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'[OT]: Force Sensors or load cells'
2001\09\10@192900 by Dave King

picon face
Hi

Just received an email asking if I can build some snow pack sensors. In
other words a digital scale.
It needs to measure 0-1000grams with 0.1g resolution. They of course want
me to build 20 of these for
about $20 each. ( I assume they are joking but you never know). Anyway I'm
wondering if anyone has a few
urls for some cheapy load cells or sensors. I'm still waiting to hear back
about the actual requirements so
I can see just how cheap I can go.

Any hints help  would be appreciated.

Cheers

Dave


The only thing that helps me maintain my slender grip on reality is the
friendship I share with my collection of singing potatoes

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2001\09\11@064915 by fernteix

flavicon
face
Hi

In my past experience , many times I was asked for to build devices with a
precision that was not necessary.
Is normal that the client have not an idea about it .
Precision  and inexpensive devices? I remember only the measurement of time,
frequency,duty-cycle.

Best Regards

Fernando

{Original Message removed}

2001\09\11@143847 by Thomas McGahee

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face
A PIC can very easily measure things like frequency and period.
So, what you need is a way to convert mass to frequency or period.

One way to do this is to suspend the mass to be measured from
a spring and make it vibrate. The "spring" can be a conventional
coiled spring with the mass hung below it, or a horizontal flat
spring, or a rocker assembly in which the mass is on one side of
the fulcrum, and the spring is on the other side of the fulcrum.

There are many different ways that you can set up the "spring"
type assembly. The important thing is that the greater the mass,
the LONGER the period. A way needs to be set up to put the
mass in motion. For the cheapest method you could have the
user push a mechanical button that then transferred that motion
to the spring. Once the mass is in motion, it will oscillate
with a period that is proportional to the mass. Now, realize
that the system itself has mass, and therefore you are measuring
more than just the mass you WANT to measure. Such a device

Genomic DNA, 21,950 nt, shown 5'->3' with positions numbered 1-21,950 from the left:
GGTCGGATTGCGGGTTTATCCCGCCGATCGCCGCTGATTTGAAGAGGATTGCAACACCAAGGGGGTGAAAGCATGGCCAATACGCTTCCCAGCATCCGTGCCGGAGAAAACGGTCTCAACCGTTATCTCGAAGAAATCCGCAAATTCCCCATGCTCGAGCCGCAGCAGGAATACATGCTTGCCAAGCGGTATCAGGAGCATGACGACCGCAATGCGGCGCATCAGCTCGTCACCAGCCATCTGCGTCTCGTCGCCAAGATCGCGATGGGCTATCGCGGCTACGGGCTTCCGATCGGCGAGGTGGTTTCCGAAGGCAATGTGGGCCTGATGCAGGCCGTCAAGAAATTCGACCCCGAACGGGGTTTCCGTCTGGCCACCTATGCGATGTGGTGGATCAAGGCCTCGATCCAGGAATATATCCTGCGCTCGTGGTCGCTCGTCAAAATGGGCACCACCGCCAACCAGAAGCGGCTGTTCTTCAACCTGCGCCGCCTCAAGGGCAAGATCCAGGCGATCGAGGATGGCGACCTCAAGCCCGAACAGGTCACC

would obviously have to be calibrated. Temperature will have an effect
on the springiness of the spring, so the BEST type of calibration
is one which is done just prior to the actual measurement.

If a small bar magnet is caused to move back and forth through a
coil of wire, it will generate a sine wave of diminishing
amplitude. Use a comparator to convert this to a square
wave, and measure the period using a PIC. You may have to use
an algorithm or a lookup table to convert the period to the
measured mass.

Disgusting Ascii diagram follows:

    S   where S=Spring
    S
    S
    B   B=Bar magnet and coil assembly
    |
    M   M=Mass to be measured



Fr. Thomas McGahee


> {Original Message removed}

2001\09\11@174137 by Dave King

picon face
At 10:00 AM 9/11/01 +0100, you wrote:
>Hi
>
>In my past experience , many times I was asked for to build devices with a
>precision that was not necessary.
>Is normal that the client have not an idea about it .
>Precision  and inexpensive devices? I remember only the measurement of time,
>frequency,duty-cycle.
>
>Fernando

In this case the precision is needed. These are evidently snow pack
monitors for
ski hills. So they need to get accurate measurements of snow samples.


Dave

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2001\09\11@214926 by Arnold Chord

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Is it possible to use force sensing resietors?
Also called fsr's

----- Original Message -----
From: "Dave King" <spam_OUTKingDWSTakeThisOuTspamHOME.COM>
To: <.....PICLISTKILLspamspam@spam@MITVMA.MIT.EDU>
Sent: Monday, September 10, 2001 4:18 PM
Subject: [OT]: Force Sensors or load cells


{Quote hidden}

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2001\09\11@223418 by Dave King

picon face
At 06:44 PM 9/11/01 -0700, you wrote:
>Is it possible to use force sensing resietors?
>Also called fsr's

Actually that was my first thought about this. A fsr on a bending beam or
something close. I don't know if something could be made with enough accuracy
or repeatability for this. I've only worked with them a couple of time a
few ice ages ago
so I'm not at all sure they could do this. I also wonder if they would have
to be temperature
compensated and calibrated.

In a way this is a very interesting little project as it has to be
accurate, has to be pretty tough
has to function in sub zero temps and high altitudes. Of course the buggers
want em cheap ;-]

Dave

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